AHLC to Present Oral Arguments in Case Against Texas School Board Prayers


Media Advisory

For Immediate Release

Contact: Patrick Hudson, 202-238-9088, phudson@americanhumanist.org

Monica Miller, 202-238-9088 ext. 120, mmiller@americanhumanist.org

On February 7, 2017, the American Humanist Association’s Appignani Humanist Legal Center will present oral arguments in its lawsuit against Birdville Independent School District in Haltom City, Texas, challenging its practice of opening school board meetings with prayers by students.

WHEN: February 7, 2017, 9:00 am.

WHERE: The United States Court of Appeals for the Fifth Circuit in New Orleans, Louisiana, in the En Banc Courtroom. The courthouse is located at 100 Derbigny St., Gretna, Louisiana, 70053.

WHO: Monica Miller, senior counsel of the American Humanist Association’s Appignani Humanist Legal Center, will present the oral arguments and will be available to speak with the media.

WHAT: The American Humanist Association’s lawsuit against the Birdville Independent School District and its board members challenges the district’s practice of including prayer in school board meetings. School officials also actively encourage and participate in those prayers with the students. The American Humanist Association argues that the prayers are school-endorsed and coercive, in violation of the Establishment Clause. The lawsuit was filed in May 2015 on behalf of Isaiah Smith, an alumnus of the school district, and the American Humanist Association.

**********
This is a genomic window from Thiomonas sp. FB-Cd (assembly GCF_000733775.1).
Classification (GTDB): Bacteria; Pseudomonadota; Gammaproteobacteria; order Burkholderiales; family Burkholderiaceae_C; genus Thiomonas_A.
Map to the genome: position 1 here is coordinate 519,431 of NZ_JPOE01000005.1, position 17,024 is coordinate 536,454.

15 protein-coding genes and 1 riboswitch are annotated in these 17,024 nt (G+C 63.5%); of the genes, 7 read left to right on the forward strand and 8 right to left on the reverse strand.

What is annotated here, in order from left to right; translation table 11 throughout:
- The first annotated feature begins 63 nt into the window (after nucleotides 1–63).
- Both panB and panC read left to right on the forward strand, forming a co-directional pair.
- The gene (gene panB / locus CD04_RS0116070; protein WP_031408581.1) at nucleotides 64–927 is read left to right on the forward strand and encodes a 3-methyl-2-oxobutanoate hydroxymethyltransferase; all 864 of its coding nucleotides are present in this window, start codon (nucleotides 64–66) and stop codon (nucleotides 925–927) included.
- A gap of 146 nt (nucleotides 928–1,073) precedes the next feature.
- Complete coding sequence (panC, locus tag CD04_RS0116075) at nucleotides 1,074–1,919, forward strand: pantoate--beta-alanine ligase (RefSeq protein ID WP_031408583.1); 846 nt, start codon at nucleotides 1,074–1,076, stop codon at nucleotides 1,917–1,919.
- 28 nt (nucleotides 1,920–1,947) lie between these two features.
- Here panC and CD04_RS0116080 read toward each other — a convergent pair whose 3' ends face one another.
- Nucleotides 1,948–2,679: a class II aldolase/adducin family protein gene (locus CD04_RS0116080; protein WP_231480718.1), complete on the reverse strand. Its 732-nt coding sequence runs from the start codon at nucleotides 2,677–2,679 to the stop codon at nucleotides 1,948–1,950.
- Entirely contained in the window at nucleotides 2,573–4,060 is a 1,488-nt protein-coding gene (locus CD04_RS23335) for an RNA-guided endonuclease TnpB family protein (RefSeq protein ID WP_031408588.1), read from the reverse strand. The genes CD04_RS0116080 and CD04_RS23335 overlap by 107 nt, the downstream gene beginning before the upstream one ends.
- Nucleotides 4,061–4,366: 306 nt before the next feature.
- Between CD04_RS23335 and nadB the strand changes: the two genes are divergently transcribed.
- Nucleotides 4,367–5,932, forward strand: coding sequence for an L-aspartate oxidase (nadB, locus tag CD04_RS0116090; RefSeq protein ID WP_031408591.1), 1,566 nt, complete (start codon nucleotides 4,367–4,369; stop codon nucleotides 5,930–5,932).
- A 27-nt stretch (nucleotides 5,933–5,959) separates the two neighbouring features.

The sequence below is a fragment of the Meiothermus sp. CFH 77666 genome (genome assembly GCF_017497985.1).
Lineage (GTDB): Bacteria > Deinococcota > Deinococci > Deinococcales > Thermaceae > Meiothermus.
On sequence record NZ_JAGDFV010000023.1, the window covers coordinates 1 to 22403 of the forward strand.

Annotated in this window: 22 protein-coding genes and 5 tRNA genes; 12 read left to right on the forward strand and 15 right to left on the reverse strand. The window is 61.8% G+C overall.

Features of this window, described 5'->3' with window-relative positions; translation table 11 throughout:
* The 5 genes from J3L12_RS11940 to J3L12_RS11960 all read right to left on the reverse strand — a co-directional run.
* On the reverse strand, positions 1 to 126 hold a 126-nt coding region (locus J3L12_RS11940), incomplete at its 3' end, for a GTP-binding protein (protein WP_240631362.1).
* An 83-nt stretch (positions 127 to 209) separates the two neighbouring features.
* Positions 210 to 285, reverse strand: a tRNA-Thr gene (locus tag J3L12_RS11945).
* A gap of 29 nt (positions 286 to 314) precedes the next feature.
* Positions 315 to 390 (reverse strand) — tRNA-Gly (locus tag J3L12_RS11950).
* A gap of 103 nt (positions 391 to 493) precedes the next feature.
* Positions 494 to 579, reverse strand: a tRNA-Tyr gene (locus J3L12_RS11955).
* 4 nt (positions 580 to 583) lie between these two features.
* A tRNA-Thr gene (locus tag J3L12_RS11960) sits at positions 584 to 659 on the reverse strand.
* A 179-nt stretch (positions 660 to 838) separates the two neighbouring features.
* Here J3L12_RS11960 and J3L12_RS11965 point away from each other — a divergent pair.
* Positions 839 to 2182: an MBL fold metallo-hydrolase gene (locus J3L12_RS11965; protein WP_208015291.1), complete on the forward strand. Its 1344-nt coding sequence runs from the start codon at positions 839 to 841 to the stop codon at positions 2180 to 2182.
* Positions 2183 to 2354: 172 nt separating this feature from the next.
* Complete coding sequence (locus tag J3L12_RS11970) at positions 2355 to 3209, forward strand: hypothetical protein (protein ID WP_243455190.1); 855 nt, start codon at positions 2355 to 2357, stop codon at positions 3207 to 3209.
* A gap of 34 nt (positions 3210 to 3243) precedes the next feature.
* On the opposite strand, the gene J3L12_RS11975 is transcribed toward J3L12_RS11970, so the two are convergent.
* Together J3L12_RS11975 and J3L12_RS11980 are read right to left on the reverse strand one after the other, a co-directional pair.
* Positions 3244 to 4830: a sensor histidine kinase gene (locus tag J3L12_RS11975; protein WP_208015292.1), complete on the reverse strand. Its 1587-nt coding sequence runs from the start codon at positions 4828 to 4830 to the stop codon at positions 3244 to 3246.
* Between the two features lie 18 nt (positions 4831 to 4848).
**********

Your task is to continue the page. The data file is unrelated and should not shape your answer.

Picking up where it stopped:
MORE INFORMATION: The American Humanist Association’s statement when the original complaint was filed can be viewed here, and a copy of the complaint can be viewed here. The American Humanist Association’s statement upon announcing the appeal to the Fifth Circuit can be viewed here.

Members of the media interested in covering the oral arguments should contact Patrick Hudson, communications assistant, at phudson@americanhumanist.org.

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Founded in 1941 and headquartered in Washington, DC, the American Humanist Association (AHA) works to protect the rights of humanists, atheists, and other nontheistic Americans. The AHA advances the ethical and life-affirming philosophy of humanism, which—without beliefs in any gods or other supernatural forces—encourages individuals to live informed and meaningful lives that aspire to the greater good of humanity.

Special thanks to the Louis J. Appignani Foundation for their support of the Appignani Humanist Legal Center.

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